• Provided secretariat support to the HCT members. A total of eight meetings were held in 2018 and al 2018 action points were followed up through.
  • At the inter-cluster coordination level, OCHA continued to regularly support and attend all cluster meetings and functions in the West Bank and Gaza through the provision of contextual analysis and evidence-based reporting on trends and areas with the highest vulnerability. In the West Bank, support was provided on demolition of homes, Israeli settler violence, restricted access to agricultural land etc. It also assisted the education cluster in mapping schools in Area C and East Jerusalem at risk of demolition and mapping post-displacement movement trends. It also developed and updated the community-level Emergency Response Plans for communities at high risk of mass displacement. In Gaza, OCHA continued to support preparedness actions focucing on IDPs, mapping critical facilities and lifesaving services, organizing an ISCP simulation exercise, etc.
  • Provided secretariat support to the inter-agency PSEA network to operationalize its commitments in the oPt. Three network meetings were held in 2018 along with a mapping of the PSEA efforts. An action plan with priority actions was drafted for 2019 which will be endorsed in 2019.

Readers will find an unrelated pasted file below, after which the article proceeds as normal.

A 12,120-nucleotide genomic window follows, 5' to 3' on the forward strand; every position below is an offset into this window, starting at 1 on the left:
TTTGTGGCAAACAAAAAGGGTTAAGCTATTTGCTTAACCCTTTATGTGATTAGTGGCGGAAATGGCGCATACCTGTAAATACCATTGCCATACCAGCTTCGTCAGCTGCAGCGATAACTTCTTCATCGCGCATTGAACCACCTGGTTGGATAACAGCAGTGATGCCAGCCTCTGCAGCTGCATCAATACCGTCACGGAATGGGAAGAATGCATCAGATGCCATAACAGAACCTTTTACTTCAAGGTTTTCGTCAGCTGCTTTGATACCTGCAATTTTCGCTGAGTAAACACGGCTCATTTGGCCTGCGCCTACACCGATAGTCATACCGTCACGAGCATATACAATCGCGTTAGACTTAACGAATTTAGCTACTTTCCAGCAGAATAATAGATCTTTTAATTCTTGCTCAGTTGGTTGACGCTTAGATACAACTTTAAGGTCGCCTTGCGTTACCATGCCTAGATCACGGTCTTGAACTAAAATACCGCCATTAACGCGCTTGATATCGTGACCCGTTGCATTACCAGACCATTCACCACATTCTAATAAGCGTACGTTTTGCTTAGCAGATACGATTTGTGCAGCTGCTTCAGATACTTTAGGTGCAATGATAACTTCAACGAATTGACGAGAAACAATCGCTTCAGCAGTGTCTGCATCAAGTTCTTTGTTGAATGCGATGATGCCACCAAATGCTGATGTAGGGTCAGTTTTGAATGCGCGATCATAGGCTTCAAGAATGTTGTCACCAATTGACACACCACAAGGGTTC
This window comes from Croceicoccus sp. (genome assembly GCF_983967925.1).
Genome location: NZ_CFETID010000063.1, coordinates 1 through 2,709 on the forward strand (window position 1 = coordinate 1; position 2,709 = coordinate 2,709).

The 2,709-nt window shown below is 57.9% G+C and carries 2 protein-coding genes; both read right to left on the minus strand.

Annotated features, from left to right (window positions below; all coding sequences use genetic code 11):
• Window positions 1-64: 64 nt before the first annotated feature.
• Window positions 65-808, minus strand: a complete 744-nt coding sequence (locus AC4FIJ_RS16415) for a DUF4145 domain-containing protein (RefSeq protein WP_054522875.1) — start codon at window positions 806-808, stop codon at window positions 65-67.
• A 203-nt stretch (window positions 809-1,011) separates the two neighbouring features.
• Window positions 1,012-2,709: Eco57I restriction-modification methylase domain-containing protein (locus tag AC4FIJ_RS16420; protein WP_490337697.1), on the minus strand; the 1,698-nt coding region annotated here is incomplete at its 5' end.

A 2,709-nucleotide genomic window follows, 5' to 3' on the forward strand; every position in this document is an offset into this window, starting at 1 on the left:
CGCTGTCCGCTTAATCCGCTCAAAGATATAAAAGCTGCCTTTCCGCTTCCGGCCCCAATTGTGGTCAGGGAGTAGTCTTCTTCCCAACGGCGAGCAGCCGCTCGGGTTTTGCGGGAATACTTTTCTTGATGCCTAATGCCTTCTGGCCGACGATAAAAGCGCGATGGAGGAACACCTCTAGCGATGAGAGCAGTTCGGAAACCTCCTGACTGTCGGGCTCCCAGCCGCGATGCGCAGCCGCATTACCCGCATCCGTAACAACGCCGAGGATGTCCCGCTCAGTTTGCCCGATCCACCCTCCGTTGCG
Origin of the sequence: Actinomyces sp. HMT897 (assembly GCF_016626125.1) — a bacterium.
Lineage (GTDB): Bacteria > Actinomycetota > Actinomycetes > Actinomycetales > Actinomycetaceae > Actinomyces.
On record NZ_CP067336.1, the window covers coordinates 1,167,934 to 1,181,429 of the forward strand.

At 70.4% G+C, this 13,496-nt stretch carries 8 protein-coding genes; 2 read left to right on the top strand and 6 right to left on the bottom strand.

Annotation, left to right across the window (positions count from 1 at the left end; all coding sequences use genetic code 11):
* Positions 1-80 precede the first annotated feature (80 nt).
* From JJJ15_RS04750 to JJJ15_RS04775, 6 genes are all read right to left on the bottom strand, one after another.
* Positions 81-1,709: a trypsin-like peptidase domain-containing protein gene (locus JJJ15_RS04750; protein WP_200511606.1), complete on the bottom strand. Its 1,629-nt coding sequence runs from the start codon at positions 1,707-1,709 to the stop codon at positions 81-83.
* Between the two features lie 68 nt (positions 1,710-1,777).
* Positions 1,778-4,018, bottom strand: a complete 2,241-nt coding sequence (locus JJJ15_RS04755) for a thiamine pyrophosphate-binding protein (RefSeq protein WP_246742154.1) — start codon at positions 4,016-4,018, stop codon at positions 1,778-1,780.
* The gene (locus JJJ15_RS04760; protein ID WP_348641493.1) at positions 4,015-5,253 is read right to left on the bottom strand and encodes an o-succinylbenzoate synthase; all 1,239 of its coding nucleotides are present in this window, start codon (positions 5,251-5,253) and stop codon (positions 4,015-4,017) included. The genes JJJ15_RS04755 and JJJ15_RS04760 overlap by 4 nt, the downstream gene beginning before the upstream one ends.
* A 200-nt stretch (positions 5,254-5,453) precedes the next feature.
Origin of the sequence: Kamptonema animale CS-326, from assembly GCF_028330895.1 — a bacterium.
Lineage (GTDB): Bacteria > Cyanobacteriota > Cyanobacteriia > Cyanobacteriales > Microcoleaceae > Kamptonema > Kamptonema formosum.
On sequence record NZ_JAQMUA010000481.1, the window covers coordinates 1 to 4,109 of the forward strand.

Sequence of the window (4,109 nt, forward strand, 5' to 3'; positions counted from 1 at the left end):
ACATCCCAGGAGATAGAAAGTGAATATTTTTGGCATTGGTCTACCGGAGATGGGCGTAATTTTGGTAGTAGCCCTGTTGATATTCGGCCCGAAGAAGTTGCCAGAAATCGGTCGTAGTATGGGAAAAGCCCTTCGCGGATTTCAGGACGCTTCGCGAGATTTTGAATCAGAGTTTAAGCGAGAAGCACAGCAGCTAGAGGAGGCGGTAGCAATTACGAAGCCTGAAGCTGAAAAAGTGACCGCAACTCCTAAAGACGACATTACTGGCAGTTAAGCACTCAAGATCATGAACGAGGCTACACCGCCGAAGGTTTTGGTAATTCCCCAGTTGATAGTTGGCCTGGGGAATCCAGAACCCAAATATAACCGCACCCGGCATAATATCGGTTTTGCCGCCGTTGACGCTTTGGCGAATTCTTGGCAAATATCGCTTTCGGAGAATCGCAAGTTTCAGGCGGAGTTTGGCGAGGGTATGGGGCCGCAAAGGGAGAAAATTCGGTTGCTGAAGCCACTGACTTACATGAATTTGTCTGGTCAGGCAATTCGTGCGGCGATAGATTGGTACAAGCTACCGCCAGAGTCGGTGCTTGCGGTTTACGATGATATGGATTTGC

• Played a leading role in the roll-out of the IASC Gender and Age Marker in the 2019 planning cycle, which reaffirms the HCT’s commitment to gender mainstreaming as a means for ensuring the highest quality of humanitarian programming.
  • OCHA participated in one course (OSOCC Operations Course in Israel), co-facilitated one tripartite meeting (Professional Dialogue Meeting in Cyprus) and one workshop (International Assistance Awareness Workshop in Jordan) in the framework of the JIP.
  • OCHA also engaged in operational preparedness discussions with Israeli military and civil emergency authorities at Erez, discussing issues pertaining to e.g. access, facilities, and liaison focal points.
  • With the Palestinian authorities, OCHA has maintained discussions with technical-level actors in Gaza on operational preparedness and coordination, roles and responsibilities, and familiarization with the inter-agency processes (e.g. contingency planning).